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* = Presenting author

DOP075 Persistent dysregulated colonic mucosal gene expression in ulcerative colitis patients with endoscopic healing after infliximab or vedolizumab therapy

I. Arijs*1, G. De Hertogh2, L. Van Lommel3, K. Machiels1, J. Van der Goten1, M. Ferrante1, F. Schuit3, G. Van Assche1, P. Rutgeerts1, S. Vermeire1

1KU Leuven, Clinical and Experimental Medicine, Leuven, Belgium, 2KU Leuven, Imaging & Pathology, Leuven, Belgium, 3KU Leuven, Cellular and Molecular Medicine, Leuven, Belgium

Background

Mucosal healing on endoscopy is considered the treatment goal in inflammatory bowel diseases, including ulcerative colitis (UC). However, endoscopic healing is no cure and relapses are still observed in the majority of patients when treatment is discontinued in these patients. As the triggers for recurrence of inflammation are unknown, we studied if mucosal gene expression profiling could identify pathways important in relapse. We, therefore, compared colonic mucosal gene expression profiles of UC patients achieving endoscopic mucosal healing induced by infliximab (IFX) or vedolizumab (VDZ) therapy to these of healthy controls.

Methods

Colonic biopsies from 23 UC patients before and W4-6 after first IFX, from 44 UC patients before and W6, W12 and W52 after VDZ (GEMINI I and LTS), and from 12 non-IBD healthy controls were studied. Endoscopic mucosal healing was assessed at the same time points as the biopsies. Total RNA from biopsies was analyzed for whole genome gene expression via Affymetrix Human Gene 1.0 ST arrays (false discovery rate< 5% and >2-fold).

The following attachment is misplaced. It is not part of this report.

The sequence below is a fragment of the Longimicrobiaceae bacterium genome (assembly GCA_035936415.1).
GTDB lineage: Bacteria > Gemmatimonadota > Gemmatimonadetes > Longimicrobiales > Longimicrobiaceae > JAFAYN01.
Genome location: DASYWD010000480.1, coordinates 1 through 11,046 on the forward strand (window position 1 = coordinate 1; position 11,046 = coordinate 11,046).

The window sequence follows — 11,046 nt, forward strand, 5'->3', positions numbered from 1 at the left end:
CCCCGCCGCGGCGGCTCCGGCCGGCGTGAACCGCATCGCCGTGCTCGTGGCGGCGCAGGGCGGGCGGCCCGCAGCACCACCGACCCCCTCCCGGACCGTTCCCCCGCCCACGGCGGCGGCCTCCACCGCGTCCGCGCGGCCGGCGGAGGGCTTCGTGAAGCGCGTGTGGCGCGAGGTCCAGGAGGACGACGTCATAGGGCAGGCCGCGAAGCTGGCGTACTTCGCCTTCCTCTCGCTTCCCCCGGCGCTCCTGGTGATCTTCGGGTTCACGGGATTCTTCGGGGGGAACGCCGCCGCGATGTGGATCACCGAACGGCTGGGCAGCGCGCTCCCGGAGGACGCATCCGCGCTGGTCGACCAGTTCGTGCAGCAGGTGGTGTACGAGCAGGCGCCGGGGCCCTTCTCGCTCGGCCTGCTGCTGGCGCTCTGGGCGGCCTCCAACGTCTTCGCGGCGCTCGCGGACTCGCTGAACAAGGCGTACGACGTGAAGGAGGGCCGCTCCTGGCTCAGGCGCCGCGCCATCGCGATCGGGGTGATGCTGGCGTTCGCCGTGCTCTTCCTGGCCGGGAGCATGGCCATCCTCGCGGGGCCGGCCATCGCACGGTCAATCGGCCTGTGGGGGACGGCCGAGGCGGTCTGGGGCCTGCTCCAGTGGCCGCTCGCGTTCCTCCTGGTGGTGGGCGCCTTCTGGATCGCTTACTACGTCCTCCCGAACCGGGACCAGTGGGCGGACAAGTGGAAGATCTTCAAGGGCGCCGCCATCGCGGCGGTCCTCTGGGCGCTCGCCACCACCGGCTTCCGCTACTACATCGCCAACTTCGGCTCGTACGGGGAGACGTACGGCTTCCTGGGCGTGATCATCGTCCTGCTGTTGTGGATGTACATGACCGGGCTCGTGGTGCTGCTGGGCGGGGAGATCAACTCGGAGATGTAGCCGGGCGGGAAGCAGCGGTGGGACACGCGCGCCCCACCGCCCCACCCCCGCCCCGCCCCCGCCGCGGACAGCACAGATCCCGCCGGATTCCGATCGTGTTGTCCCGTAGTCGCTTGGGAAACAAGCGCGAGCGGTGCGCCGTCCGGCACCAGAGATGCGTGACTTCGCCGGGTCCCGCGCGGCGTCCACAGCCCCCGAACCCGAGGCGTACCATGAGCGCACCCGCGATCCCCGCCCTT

Results

In VDZ healers, there were no significant gene probe sets different at W6 and only 5 (down: IDO1, REG3A, KLK6, SAA2 and up: PCK1) at W12 when compared to W0. As many as 593 (462 down/131 up) gene probe sets were significantly different in VDZ healers at W52 vs. W0. The majority of the observed changes at W52 by VDZ encoded genes that were involved in immune cell trafficking, cellular movement and inflammatory response, and overlapped (63%) with the probe sets identified in IFX healers at W4-6 vs. W0 [481 (388 down/93 up) significant probe sets] probe sets. After therapy at each of the studied time points, many gene probe sets remained significantly dysregulated in the IFX and VDZ healers when compared with controls, and again a great overlap was seen between IFX and VDZ of these persistent dysregulated genes (eg. up: IL1B, TIMP1, CCL20, DEFA5/A6, PI3, AREG, PTGS2, C2, SERPINB5, FAM5C and down: AQP8, MT1H/M).

Conclusion

This study demonstrates that VDZ and IFX restore, although incompletely, the colonic expression of many immune-related genes in UC patients achieving endoscopic healing with VDZ at W52 and with IFX at W4-6. Persistent abnormalities in gene expression remain after therapy in healers and may explain why mucosal lesions recur if patients do not receive maintenance therapy. Furthermore, the significant overlap in persistent dysregulated genes between VDZ and IFX healers suggests that unidentified triggers of inflammation are incompletely blocked by these biologic agents.